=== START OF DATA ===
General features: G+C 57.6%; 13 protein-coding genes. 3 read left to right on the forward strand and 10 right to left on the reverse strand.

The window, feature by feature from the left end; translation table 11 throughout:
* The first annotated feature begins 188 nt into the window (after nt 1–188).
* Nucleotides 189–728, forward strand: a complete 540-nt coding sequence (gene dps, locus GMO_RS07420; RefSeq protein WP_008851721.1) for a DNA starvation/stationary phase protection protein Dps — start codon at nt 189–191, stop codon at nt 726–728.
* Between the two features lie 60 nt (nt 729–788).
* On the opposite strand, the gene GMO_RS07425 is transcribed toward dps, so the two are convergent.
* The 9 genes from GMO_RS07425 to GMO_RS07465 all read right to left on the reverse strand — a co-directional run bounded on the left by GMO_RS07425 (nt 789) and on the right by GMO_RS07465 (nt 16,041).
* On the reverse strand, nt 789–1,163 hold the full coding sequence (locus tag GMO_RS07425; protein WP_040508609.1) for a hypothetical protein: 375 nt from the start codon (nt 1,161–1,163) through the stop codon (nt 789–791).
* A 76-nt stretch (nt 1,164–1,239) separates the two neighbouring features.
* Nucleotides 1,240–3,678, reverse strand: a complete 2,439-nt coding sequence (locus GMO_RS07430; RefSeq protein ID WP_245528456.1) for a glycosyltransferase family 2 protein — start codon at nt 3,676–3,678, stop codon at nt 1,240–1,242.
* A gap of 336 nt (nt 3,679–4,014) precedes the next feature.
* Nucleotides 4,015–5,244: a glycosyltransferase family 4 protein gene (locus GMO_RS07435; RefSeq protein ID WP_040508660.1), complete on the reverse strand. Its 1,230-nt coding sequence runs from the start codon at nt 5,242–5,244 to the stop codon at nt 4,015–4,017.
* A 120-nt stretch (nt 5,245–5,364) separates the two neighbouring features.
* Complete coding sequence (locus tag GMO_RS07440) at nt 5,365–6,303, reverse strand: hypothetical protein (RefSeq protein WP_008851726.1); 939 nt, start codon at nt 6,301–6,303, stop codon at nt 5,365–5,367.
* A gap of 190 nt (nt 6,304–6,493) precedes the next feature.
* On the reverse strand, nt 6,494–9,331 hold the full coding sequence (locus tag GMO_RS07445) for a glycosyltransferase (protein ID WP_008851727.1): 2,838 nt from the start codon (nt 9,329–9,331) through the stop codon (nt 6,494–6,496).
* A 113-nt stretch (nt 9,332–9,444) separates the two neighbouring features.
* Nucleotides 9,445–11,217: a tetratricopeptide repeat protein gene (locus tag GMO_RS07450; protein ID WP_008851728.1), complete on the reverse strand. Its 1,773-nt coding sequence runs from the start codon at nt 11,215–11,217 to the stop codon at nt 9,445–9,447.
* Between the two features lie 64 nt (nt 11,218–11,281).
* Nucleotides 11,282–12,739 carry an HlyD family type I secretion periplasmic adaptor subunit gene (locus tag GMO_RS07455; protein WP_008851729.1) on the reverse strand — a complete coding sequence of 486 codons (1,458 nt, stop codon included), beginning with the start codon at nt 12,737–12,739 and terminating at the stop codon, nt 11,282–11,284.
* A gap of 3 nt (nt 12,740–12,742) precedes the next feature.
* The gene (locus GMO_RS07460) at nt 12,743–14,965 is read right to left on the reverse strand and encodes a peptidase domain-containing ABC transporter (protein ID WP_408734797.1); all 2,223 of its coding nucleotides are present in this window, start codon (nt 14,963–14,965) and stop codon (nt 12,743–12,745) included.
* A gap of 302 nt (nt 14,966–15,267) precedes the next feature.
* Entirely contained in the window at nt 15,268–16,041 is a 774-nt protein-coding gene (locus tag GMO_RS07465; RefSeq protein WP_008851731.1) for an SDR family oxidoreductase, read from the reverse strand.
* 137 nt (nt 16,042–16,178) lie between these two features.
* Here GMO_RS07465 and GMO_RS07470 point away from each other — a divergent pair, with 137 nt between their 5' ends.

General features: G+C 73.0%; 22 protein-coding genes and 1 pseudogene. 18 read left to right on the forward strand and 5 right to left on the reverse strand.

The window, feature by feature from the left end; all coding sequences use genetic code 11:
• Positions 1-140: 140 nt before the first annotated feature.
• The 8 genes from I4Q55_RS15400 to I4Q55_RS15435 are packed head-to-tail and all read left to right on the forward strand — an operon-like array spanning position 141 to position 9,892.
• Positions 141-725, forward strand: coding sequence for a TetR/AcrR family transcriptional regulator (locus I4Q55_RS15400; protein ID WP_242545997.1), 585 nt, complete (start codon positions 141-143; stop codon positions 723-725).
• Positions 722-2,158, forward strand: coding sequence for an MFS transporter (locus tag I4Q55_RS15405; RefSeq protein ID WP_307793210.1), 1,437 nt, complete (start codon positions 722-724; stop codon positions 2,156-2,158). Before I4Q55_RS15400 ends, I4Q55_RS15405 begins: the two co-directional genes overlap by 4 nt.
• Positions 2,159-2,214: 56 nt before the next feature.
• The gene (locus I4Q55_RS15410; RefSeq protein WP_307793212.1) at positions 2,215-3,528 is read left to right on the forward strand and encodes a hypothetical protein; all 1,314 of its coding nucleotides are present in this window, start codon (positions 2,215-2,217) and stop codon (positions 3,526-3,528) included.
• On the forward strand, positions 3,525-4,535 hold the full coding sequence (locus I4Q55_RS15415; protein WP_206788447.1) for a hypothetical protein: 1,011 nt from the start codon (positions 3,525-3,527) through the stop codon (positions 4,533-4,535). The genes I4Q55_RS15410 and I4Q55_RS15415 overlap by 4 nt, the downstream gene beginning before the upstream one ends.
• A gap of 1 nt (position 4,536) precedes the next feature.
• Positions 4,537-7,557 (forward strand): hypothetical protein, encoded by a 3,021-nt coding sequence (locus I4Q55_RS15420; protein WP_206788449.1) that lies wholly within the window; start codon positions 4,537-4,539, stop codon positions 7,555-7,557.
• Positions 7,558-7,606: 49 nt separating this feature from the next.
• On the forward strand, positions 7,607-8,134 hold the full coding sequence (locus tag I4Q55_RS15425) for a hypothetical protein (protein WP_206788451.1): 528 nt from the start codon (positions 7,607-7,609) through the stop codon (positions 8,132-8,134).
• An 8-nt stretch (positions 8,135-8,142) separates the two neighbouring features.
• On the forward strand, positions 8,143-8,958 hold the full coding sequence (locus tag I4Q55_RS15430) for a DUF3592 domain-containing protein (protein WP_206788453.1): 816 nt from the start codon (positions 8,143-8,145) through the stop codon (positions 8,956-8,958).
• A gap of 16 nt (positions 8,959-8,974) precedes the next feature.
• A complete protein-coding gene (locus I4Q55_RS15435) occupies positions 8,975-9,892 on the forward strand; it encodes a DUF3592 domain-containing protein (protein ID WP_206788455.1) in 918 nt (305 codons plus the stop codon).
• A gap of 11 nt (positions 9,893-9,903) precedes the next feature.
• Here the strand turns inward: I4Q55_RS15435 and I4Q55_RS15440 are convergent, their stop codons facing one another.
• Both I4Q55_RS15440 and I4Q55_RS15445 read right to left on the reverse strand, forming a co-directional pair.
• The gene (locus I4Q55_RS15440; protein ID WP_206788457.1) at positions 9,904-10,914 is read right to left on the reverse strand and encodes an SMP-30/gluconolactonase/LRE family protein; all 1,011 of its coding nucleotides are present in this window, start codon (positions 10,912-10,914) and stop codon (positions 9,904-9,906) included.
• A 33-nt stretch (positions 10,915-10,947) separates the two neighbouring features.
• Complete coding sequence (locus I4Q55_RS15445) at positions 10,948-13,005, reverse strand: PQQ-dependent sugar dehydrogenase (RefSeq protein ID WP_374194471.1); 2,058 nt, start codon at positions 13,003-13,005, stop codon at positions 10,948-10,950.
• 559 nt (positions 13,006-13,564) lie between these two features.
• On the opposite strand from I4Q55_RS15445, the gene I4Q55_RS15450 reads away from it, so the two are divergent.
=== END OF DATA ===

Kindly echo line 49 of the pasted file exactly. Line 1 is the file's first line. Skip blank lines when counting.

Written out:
• Complete coding sequence (locus I4Q55_RS15445) at positions 10,948-13,005, reverse strand: PQQ-dependent sugar dehydrogenase (RefSeq protein ID WP_374194471.1); 2,058 nt, start codon at positions 13,003-13,005, stop codon at positions 10,948-10,950.